Programming Amplifies

It can be downright dizzying at times – never before has a single individual been able to make as large of a dent in the world as a programmer does today. Please select your dent carefully.

747 being assembled (Credit)

I toured the Everett Boeing manufacturing plant last fall. The tour does an excellent job describing not just how their airplanes are assembled, but emphasizing how much impact on the world their planes make. When you hear of the zillions of people, cargo, and miles traversed as a result of those planes, it is hard not to think “wow, these people are really making a difference”. (Good job, Boeing tour guides.)

After the excitement of witnessing big engineering fades, what remains is the realization that all creative work, to some degree or another, has this amplifying effect. The aeronautical engineers a Boeing make airplanes that move stuff around better. The software engineers at Facebook, for example, put their efforts into writing software which helps people communicate better. The game programmers at Blizzard make entertainment better.

While this is not surprising, what is absolutely bewildering to consider is the scalability of specifically a programmer’s efforts. As a web programmer for a decently-trafficked website, I can invest the tiniest bit of extra energy into a subtle improvement, and with a simple deployment, I can immediately make the lives of an incredible number of visitors across the globe better in some regard. This humbling combination of reach and immediacy is unprecedented in history.

“What other act can so quickly and so widely reach others?”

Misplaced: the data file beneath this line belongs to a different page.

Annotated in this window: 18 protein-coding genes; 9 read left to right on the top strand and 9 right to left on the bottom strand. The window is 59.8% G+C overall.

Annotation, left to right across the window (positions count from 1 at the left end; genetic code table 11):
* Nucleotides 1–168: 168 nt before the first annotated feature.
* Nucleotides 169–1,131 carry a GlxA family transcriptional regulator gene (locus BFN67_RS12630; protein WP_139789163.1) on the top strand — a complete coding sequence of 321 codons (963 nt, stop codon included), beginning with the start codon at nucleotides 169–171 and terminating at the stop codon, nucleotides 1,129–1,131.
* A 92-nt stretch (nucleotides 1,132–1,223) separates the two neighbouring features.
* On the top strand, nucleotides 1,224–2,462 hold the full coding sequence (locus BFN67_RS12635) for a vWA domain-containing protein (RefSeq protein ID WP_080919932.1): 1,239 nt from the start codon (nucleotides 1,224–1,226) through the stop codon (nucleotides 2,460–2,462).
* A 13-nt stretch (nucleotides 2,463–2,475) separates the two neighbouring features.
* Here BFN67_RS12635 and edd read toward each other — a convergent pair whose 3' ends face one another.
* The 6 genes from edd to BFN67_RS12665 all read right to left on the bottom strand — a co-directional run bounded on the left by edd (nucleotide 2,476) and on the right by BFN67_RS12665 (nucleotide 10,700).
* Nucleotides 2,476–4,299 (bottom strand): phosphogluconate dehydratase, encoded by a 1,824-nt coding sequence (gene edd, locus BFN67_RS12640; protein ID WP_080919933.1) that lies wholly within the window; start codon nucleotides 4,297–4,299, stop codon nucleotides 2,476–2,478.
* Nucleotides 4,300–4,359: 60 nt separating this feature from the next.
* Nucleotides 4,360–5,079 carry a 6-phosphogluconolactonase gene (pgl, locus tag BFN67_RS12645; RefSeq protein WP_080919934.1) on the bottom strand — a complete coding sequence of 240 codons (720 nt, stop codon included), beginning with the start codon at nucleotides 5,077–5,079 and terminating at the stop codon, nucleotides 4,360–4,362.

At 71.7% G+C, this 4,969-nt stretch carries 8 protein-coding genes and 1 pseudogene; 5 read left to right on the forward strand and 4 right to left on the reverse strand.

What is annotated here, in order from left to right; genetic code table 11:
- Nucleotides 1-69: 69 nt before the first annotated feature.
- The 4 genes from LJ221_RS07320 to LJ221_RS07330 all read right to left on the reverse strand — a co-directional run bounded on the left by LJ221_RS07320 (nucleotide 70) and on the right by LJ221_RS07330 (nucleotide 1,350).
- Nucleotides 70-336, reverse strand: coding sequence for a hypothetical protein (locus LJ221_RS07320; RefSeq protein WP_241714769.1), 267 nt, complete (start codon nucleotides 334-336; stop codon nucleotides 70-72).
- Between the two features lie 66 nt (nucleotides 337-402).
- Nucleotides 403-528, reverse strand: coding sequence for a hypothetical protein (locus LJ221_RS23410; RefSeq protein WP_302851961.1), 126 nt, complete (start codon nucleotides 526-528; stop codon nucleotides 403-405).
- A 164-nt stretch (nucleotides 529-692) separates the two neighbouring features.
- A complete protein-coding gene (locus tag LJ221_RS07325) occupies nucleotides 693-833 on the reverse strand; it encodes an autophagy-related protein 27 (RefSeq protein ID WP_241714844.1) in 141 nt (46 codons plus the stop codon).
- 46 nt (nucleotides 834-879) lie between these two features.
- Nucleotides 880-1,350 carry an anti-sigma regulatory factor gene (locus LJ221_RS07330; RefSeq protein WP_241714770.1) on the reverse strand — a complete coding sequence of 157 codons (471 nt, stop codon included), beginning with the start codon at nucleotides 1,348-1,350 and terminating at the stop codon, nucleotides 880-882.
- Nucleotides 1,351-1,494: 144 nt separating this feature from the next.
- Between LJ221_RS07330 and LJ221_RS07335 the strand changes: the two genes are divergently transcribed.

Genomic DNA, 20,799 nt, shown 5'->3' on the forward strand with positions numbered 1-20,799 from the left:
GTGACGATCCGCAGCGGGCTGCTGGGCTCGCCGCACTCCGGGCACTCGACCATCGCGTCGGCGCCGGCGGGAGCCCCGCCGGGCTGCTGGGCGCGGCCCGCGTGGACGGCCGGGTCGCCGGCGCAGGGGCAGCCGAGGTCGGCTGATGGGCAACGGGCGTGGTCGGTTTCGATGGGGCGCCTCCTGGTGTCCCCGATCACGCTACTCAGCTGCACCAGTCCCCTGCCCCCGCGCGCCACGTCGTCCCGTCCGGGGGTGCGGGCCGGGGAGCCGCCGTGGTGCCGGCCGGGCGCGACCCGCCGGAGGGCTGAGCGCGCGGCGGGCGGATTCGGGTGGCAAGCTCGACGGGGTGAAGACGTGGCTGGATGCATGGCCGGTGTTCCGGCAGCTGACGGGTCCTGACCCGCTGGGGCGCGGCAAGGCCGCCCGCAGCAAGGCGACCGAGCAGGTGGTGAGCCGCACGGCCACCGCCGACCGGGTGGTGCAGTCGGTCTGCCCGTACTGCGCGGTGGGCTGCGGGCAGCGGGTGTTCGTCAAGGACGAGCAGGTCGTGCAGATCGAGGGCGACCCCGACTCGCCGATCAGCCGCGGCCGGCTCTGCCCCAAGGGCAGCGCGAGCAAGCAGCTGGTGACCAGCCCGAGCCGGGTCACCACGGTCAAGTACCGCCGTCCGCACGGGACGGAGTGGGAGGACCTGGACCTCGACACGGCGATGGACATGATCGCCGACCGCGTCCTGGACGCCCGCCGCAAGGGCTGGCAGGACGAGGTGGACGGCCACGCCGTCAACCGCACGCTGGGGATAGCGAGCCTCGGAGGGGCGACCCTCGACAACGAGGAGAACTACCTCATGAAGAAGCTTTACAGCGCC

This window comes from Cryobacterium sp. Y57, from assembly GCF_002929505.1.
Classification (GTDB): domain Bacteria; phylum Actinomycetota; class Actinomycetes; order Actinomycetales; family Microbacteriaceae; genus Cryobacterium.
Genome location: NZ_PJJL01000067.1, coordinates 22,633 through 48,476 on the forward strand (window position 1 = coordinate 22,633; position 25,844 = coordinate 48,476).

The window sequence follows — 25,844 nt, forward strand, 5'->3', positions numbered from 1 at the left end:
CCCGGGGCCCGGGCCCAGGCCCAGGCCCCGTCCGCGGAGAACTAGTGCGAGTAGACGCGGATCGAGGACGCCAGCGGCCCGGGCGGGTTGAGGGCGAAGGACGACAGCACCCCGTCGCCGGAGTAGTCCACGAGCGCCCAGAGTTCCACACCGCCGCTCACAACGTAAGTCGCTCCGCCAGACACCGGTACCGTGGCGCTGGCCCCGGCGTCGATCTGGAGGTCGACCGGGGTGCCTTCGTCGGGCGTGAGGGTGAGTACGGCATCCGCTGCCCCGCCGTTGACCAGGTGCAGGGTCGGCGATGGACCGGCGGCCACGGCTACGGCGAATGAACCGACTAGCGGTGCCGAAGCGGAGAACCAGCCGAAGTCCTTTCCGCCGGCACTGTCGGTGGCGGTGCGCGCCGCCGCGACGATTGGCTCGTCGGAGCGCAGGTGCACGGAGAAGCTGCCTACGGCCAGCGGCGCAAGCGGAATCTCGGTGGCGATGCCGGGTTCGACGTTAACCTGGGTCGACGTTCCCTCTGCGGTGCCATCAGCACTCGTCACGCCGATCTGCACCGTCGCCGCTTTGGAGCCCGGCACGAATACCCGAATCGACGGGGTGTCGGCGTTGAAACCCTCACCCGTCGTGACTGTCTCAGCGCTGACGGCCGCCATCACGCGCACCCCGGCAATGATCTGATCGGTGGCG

Unique to programming, however, is how dramatically improvements in software can compound. For example, imagine I write a text editor, which improves the quality of programmers’ code by a small margin, who then go on to create better programs, each of which affect countless lives. What other act can so quickly and so widely reach others?

This is also why I believe software tools authors are today’s unsung heroes. The folks working in obscurity on a better garbage collector, a faster server, or other tool for programmers have the largest “footprint” of them all.

I’m sad to say, our footprints aren’t always positive. It is possible for me to write poor software which affects untold numbers of people, or to write good software which does bad things. As the authors of Tor are quick to point out, the programmers who write deep-packet inspection software may believe they’re doing good, because such software is used by companies to secure and monitor their networks. This same software, however, is sold to oppressive regimes and used to monitor dissidents, who are sometimes quite literally discovered and shot.

Therefore, as we sit comfortably behind our keyboards, sipping our coffees and quibbling about text editors, programming language aesthetics, and other minutiae of our craft, lets not forget the awesome power we programmers wield, and the incredible responsibility we face to ensure our efforts are both good, and used for good.

This post was published on the morning of Saturday, January 26th, 2013